Title: Eat, Pray, Love
Author: Elizabeth Gilbert
I’m clearly ages behind on popular fiction. Eat, Pray, Love was published in 2006 and released as a film in 2010 — 5 years ago! But I just read it for the first time, so here’s a review for the rest of you like me.
Eat, Pray, Love describes Elizabeth Gilbert’s journey to find happiness, peace, and balance in her life following a divorce and nasty break-up. She spends a year living in Italy, India, and Indonesia (Bali), writing about her experiences along the way. In Italy she dedicates her time to pleasure — taking in the sites, eating delicious food, and learning the language. India is for devotion, so she spends her entire time at an ashram, meditating and finding her way to deity. Indonesia is her key to balancing pleasure and dedication, the place where she learns to love again.
I liked the book. Initially though, I couldn’t explain why. Gilbert’s entire journey is about spiritual discovery, filled with meditation, visions from gurus, and conversations with herself. As a fairly conservative Christian, those ideas are far from my own spiritual practice. Gilbert approached her year from a tumultuous relationship history; I am at the beginning of a beautiful marriage, divorce the farthest thing from my imagination. Eat, Pray, Love isn’t didactic–you can’t walk away with steps to follow (I like steps).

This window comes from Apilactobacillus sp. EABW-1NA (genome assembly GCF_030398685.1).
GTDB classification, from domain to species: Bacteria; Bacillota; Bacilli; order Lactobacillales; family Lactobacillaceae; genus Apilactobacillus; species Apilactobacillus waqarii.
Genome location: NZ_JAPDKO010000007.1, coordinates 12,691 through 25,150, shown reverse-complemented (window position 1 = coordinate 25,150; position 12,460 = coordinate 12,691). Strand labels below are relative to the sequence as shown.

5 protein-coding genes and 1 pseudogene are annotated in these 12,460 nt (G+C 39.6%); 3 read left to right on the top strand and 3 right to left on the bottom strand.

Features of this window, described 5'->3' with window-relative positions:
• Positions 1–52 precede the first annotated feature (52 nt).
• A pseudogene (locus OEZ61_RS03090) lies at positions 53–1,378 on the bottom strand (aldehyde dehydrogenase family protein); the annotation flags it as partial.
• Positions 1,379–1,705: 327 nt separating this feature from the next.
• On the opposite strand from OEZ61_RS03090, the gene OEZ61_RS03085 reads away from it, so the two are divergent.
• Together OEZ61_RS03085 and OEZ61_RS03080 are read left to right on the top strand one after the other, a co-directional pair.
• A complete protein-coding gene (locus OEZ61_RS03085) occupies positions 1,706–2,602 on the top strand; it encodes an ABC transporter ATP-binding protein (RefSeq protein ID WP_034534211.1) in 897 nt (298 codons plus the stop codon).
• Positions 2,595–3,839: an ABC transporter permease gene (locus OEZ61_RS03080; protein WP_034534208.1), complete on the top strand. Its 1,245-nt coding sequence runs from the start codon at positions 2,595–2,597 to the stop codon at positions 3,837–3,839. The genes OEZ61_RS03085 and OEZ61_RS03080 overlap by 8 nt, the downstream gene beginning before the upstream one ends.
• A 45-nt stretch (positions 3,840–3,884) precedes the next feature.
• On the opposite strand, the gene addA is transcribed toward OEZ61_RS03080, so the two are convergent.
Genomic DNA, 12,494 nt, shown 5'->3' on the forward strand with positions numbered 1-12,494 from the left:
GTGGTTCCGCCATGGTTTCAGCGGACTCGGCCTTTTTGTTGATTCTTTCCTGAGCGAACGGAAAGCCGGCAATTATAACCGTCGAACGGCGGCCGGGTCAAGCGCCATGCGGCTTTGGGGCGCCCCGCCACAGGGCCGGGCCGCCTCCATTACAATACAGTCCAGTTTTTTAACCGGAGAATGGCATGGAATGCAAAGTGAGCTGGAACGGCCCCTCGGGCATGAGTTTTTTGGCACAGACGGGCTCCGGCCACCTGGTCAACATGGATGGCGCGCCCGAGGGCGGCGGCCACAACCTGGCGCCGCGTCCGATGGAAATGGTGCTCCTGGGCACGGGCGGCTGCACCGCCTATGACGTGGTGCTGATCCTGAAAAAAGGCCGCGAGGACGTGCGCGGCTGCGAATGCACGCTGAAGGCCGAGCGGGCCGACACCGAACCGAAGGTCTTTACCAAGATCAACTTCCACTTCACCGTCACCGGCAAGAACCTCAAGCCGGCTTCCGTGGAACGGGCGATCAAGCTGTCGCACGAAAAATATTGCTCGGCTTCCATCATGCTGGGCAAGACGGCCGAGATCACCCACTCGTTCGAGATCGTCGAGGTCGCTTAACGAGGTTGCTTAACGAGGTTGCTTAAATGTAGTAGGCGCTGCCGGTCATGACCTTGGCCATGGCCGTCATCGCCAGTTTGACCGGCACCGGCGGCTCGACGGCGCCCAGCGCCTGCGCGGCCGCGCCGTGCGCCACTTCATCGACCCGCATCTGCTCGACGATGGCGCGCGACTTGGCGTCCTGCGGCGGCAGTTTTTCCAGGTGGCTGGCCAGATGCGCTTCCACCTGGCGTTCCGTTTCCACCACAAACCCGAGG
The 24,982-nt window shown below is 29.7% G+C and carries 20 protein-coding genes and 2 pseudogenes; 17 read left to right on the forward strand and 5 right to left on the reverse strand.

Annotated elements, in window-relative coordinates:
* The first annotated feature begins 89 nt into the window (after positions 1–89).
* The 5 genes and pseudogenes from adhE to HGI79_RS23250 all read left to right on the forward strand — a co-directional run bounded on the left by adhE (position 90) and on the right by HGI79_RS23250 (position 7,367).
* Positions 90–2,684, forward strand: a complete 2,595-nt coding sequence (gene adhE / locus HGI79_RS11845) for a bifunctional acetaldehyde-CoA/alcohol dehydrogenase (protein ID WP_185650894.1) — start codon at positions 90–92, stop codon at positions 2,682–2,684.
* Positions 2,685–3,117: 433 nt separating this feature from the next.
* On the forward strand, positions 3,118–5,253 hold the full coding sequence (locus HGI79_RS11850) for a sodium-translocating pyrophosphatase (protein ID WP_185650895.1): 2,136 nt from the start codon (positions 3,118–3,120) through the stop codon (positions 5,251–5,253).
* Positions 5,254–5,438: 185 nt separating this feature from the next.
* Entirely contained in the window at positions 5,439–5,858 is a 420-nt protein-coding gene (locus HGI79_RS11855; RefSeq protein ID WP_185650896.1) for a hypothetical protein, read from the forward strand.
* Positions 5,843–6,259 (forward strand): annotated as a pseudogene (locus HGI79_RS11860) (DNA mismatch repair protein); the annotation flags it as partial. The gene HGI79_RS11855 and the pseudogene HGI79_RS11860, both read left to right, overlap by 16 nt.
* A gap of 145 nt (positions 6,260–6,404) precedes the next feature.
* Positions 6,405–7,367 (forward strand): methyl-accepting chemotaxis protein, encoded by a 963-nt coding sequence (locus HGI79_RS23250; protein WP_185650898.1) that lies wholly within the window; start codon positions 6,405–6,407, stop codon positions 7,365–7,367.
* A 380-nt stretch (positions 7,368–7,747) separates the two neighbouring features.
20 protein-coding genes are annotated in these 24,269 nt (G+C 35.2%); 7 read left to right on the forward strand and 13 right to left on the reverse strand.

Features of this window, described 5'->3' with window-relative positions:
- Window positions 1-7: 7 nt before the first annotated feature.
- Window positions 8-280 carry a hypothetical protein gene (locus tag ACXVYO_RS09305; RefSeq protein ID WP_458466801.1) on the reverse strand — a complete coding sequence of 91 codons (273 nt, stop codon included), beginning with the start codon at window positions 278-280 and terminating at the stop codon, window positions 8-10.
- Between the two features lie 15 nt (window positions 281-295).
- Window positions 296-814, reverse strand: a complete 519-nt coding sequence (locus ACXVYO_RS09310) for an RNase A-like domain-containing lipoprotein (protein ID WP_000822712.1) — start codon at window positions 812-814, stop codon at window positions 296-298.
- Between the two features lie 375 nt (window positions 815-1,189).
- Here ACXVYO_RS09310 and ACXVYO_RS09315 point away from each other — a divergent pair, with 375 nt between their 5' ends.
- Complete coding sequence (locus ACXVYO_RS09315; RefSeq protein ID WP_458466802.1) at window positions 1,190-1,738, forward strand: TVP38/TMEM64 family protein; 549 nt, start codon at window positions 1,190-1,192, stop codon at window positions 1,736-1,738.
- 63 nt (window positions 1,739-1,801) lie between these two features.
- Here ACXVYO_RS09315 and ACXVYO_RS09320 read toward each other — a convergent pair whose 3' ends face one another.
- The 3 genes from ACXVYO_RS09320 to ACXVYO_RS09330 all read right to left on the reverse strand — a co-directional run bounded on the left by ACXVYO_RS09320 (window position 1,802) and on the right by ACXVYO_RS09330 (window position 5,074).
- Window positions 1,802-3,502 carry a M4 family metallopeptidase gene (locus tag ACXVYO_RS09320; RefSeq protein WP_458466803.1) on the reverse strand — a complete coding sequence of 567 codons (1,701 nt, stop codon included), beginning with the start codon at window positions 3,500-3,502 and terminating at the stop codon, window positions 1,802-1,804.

But it is beautiful. Authentic. It rang true with my own limited experience of life. Gilbert describes her emotional journey with honesty, but not indulgence. Her accounts of crying jags, crippling self-doubt, or the temptation to return to her lover are real, but brief and followed by humor or exploration of the surrounding country. This is no schoolgirl’s journal or makeshift therapy office. It is introspective, humorous, peaceful, and wonderfully written.
And some of her experiences spoke to my own; for instance, her 3 months of sheer pleasure in Italy seem so similar to my own summer. I have more free time now than I have in 5 years. I don’t know what to do with that time. I feel guilty about it. I search for ways to fill it profitably. Gilbert’s description of her own guilt and eventual healing reminded me how badly I need this break.
Although her spiritual practice is different from mine, they share a few similarities. Quietness and withdrawal are vital to any spiritual practice. In a world of constant technology, I struggle to sit quietly and focus on study and worship. Choice is another important concept. At one point, she practices sitting meditation in the ashram’s garden, only to realize that the mosquitoes are also occupying the garden. She chooses to sit through their attack, empowered to realize that she has never before not slapped at a mosquito. I function so often in reaction mode — it was good to be reminded that I can still choose my actions.
Verdict? It’s a good read. If nothing else, read through it to evaluate the balance of pleasure and prayer in your own life.
Have you read Eat, Pray, Love? Share your thoughts on it!
What are you reading right now? I’d love some book recommendations that I can use to fill all that extra time I have right now!